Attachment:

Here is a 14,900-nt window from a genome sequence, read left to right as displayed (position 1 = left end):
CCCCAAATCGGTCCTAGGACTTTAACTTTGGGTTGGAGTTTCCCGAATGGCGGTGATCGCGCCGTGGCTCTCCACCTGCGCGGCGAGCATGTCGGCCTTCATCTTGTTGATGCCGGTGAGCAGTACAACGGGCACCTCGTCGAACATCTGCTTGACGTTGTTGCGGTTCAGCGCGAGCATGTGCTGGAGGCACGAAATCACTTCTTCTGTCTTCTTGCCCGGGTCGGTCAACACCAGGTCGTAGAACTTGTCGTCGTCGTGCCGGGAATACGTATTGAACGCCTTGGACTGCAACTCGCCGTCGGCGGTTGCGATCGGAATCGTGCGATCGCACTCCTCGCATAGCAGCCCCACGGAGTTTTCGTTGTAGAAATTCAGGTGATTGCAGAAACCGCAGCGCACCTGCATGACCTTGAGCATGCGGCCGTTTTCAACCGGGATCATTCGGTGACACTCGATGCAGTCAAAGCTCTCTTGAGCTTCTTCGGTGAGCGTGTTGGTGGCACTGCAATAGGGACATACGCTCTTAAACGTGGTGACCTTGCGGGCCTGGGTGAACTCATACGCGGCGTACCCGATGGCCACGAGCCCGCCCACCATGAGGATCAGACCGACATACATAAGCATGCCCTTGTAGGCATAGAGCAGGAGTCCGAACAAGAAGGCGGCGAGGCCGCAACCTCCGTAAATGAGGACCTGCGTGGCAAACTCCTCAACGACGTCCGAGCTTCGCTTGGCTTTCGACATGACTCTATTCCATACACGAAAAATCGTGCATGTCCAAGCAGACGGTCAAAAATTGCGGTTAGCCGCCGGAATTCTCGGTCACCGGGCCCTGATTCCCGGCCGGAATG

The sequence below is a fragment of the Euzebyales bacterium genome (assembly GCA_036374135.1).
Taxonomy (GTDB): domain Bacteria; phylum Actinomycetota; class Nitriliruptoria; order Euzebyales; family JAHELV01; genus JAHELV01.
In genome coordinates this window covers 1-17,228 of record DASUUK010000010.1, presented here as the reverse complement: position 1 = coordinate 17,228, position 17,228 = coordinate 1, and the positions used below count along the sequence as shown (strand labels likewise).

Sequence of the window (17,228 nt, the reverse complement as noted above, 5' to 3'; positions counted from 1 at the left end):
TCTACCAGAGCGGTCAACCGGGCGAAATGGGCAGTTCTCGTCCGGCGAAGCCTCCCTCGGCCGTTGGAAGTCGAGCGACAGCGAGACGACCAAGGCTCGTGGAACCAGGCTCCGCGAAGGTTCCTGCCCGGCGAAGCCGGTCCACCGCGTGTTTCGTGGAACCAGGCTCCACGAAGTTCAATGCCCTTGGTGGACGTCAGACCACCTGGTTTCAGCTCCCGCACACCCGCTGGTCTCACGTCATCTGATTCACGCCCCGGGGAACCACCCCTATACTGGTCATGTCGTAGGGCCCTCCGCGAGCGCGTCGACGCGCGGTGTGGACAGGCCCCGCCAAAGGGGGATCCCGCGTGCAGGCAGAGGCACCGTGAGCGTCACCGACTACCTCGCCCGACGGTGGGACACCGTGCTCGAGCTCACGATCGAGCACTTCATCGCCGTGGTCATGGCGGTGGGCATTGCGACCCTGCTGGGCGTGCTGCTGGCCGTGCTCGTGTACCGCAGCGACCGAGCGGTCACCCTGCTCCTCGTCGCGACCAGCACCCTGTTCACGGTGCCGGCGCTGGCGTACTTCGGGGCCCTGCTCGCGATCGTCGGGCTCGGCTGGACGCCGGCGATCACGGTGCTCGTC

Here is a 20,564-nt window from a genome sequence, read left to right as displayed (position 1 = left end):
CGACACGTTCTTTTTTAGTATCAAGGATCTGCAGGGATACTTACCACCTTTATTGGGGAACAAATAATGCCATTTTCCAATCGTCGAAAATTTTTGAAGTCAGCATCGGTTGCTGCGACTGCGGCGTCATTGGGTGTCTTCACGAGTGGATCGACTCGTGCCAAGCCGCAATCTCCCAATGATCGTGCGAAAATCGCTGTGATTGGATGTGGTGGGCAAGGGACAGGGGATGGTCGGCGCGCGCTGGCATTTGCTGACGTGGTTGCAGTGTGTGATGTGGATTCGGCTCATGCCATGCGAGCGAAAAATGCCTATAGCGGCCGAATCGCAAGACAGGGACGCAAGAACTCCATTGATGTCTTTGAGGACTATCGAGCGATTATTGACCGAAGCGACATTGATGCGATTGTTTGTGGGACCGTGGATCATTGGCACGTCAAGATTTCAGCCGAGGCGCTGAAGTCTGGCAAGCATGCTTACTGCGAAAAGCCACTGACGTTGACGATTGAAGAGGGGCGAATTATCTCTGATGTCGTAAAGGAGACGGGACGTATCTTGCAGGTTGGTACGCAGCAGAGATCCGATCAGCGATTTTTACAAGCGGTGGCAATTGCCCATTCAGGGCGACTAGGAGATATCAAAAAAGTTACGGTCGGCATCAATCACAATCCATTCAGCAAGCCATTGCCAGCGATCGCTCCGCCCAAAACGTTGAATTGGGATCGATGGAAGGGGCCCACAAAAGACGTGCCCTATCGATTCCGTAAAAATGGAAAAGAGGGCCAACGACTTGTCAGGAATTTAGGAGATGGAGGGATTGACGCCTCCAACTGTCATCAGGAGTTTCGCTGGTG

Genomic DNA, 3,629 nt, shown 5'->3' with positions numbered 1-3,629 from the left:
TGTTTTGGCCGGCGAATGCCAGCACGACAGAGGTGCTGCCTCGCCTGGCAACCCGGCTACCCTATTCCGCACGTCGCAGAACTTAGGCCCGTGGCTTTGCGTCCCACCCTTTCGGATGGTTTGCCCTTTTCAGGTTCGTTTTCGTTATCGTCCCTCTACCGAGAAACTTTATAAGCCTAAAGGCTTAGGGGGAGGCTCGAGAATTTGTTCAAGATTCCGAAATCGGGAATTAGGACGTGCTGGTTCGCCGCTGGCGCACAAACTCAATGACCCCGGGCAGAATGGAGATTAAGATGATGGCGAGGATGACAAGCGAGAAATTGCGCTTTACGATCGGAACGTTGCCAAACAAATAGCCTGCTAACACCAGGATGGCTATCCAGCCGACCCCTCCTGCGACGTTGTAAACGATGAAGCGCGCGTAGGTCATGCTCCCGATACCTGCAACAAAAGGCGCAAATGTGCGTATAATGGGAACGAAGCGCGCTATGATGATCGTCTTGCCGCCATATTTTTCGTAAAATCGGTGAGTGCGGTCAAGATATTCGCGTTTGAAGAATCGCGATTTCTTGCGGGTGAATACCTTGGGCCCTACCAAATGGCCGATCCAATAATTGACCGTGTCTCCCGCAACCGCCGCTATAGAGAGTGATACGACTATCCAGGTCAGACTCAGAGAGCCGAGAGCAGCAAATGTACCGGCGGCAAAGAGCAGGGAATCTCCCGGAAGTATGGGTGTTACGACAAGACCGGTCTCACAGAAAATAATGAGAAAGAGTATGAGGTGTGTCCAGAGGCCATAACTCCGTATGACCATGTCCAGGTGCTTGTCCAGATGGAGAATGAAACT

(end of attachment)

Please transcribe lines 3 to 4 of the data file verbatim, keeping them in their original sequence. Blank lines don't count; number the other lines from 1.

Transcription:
The sequence below is a fragment of the Euzebyales bacterium genome (assembly GCA_036374135.1).
Taxonomy (GTDB): domain Bacteria; phylum Actinomycetota; class Nitriliruptoria; order Euzebyales; family JAHELV01; genus JAHELV01.